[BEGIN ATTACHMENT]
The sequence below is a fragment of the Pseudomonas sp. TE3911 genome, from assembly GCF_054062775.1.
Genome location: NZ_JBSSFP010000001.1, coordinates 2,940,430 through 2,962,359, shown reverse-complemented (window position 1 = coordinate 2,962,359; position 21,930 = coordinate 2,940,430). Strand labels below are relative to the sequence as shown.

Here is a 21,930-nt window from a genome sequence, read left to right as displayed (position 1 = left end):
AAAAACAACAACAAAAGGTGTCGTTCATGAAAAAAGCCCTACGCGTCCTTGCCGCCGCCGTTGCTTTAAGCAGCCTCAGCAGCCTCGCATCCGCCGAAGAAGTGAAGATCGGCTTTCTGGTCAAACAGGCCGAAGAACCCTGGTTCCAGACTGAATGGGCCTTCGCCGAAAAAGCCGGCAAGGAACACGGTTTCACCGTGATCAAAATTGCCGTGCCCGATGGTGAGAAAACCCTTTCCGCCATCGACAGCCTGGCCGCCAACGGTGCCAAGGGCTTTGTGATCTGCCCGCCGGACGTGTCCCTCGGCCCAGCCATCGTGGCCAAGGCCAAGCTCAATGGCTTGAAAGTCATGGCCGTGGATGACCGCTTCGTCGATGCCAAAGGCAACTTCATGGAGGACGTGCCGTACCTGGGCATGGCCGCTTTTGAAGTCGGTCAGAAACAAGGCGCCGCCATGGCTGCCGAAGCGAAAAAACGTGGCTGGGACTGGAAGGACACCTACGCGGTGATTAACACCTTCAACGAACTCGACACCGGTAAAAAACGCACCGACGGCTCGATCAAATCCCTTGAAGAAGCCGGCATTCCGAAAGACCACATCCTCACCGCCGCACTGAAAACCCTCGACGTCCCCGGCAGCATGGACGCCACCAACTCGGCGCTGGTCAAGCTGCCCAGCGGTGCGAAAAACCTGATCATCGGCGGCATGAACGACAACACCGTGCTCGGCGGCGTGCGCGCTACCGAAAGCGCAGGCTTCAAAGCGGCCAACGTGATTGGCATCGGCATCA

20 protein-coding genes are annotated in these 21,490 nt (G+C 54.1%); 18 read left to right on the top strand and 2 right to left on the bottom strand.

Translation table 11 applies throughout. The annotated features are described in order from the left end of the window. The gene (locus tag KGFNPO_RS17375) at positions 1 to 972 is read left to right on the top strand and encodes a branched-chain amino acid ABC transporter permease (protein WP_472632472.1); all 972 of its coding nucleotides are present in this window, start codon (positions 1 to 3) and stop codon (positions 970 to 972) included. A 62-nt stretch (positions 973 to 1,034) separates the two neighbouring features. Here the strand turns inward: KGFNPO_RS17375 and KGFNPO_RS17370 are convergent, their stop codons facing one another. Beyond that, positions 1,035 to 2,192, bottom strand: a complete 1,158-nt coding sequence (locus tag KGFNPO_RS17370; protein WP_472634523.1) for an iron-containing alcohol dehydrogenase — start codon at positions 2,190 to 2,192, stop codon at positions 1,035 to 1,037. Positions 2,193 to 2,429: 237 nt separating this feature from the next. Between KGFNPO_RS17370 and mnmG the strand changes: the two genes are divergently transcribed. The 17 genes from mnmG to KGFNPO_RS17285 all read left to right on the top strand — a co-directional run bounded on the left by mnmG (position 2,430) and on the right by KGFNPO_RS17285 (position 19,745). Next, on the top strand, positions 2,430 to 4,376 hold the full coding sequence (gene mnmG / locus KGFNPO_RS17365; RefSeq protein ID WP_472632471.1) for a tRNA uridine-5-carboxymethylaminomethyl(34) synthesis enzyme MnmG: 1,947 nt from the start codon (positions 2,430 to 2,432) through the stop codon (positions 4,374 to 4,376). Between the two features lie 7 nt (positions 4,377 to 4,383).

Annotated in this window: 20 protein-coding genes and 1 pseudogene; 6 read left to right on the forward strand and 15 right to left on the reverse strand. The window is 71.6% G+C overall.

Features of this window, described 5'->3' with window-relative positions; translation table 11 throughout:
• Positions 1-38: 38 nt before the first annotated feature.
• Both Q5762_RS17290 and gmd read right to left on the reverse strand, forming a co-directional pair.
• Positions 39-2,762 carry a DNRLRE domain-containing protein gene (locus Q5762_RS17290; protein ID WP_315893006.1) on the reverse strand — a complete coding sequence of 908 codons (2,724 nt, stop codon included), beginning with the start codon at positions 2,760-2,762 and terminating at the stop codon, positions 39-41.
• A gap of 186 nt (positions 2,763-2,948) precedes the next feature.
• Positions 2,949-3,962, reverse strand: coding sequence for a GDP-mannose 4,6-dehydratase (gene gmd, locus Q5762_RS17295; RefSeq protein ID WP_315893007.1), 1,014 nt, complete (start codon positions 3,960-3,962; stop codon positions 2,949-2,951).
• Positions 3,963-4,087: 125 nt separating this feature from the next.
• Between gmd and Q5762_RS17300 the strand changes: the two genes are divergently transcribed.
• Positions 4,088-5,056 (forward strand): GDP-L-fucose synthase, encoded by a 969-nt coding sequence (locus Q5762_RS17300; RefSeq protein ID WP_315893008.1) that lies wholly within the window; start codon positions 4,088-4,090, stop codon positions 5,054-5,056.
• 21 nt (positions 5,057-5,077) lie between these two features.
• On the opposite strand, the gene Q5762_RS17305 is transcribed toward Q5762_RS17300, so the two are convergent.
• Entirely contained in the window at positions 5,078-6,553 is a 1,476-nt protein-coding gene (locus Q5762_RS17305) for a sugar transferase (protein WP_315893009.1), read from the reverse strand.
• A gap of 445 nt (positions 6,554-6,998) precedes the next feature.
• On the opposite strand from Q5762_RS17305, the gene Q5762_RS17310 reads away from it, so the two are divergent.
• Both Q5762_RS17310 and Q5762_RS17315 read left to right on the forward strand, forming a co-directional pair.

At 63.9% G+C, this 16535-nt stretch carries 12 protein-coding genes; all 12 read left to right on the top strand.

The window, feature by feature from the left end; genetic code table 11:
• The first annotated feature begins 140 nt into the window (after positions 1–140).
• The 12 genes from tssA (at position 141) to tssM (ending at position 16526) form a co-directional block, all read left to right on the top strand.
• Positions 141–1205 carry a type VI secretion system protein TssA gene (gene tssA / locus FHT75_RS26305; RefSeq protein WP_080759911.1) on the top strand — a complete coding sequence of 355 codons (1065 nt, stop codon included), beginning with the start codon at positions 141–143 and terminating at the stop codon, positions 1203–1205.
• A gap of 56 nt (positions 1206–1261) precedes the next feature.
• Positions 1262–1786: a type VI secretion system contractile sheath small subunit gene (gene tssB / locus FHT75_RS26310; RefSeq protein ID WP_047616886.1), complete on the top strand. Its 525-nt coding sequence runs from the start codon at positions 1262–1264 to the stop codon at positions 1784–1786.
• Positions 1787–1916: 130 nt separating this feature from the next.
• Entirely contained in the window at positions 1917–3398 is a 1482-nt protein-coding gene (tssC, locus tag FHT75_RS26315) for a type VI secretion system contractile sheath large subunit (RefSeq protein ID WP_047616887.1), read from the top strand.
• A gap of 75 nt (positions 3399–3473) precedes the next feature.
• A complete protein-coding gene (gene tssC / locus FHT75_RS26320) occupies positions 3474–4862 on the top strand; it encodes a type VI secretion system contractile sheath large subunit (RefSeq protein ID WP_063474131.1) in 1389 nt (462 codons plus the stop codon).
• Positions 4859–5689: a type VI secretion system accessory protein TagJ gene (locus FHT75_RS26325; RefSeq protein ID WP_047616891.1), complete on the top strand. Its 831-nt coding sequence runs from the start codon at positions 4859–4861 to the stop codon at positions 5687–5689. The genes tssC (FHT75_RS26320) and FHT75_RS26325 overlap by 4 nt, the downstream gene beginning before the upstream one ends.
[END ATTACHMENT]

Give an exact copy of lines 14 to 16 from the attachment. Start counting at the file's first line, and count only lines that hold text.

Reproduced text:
• Positions 3,963-4,087: 125 nt separating this feature from the next.
• Between gmd and Q5762_RS17300 the strand changes: the two genes are divergently transcribed.
• Positions 4,088-5,056 (forward strand): GDP-L-fucose synthase, encoded by a 969-nt coding sequence (locus Q5762_RS17300; RefSeq protein ID WP_315893008.1) that lies wholly within the window; start codon positions 4,088-4,090, stop codon positions 5,054-5,056.